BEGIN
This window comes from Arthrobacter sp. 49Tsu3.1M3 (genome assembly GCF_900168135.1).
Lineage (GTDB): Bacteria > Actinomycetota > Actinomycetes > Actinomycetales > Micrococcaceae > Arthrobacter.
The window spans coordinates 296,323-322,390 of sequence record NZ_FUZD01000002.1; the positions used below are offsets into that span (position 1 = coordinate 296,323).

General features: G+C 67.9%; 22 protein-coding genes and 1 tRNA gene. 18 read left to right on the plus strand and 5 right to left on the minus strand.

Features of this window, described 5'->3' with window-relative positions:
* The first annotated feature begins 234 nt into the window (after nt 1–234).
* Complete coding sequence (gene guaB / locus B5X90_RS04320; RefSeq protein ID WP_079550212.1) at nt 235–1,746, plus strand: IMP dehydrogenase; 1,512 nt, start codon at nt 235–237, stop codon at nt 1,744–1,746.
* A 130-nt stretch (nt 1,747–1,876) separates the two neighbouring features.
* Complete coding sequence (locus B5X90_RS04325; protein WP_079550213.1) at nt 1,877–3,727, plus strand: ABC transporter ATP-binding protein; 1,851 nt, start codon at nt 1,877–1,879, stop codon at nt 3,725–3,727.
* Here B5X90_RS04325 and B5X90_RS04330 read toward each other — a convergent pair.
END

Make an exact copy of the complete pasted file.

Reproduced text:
This window comes from Arthrobacter sp. 49Tsu3.1M3 (genome assembly GCF_900168135.1).
Lineage (GTDB): Bacteria > Actinomycetota > Actinomycetes > Actinomycetales > Micrococcaceae > Arthrobacter.
The window spans coordinates 296,323-322,390 of sequence record NZ_FUZD01000002.1; the positions used below are offsets into that span (position 1 = coordinate 296,323).

General features: G+C 67.9%; 22 protein-coding genes and 1 tRNA gene. 18 read left to right on the plus strand and 5 right to left on the minus strand.

Features of this window, described 5'->3' with window-relative positions:
* The first annotated feature begins 234 nt into the window (after nt 1–234).
* Complete coding sequence (gene guaB / locus B5X90_RS04320; RefSeq protein ID WP_079550212.1) at nt 235–1,746, plus strand: IMP dehydrogenase; 1,512 nt, start codon at nt 235–237, stop codon at nt 1,744–1,746.
* A 130-nt stretch (nt 1,747–1,876) separates the two neighbouring features.
* Complete coding sequence (locus B5X90_RS04325; protein WP_079550213.1) at nt 1,877–3,727, plus strand: ABC transporter ATP-binding protein; 1,851 nt, start codon at nt 1,877–1,879, stop codon at nt 3,725–3,727.
* Here B5X90_RS04325 and B5X90_RS04330 read toward each other — a convergent pair.